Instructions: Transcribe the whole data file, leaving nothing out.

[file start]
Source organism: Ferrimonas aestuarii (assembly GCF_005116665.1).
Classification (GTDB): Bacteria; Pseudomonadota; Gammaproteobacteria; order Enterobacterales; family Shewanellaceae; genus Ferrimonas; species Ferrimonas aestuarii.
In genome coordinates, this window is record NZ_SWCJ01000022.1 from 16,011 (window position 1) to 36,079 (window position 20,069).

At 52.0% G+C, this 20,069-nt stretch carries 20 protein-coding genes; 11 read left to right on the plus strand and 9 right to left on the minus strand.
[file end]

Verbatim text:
Source organism: Ferrimonas aestuarii (assembly GCF_005116665.1).
Classification (GTDB): Bacteria; Pseudomonadota; Gammaproteobacteria; order Enterobacterales; family Shewanellaceae; genus Ferrimonas; species Ferrimonas aestuarii.
In genome coordinates, this window is record NZ_SWCJ01000022.1 from 16,011 (window position 1) to 36,079 (window position 20,069).

At 52.0% G+C, this 20,069-nt stretch carries 20 protein-coding genes; 11 read left to right on the plus strand and 9 right to left on the minus strand.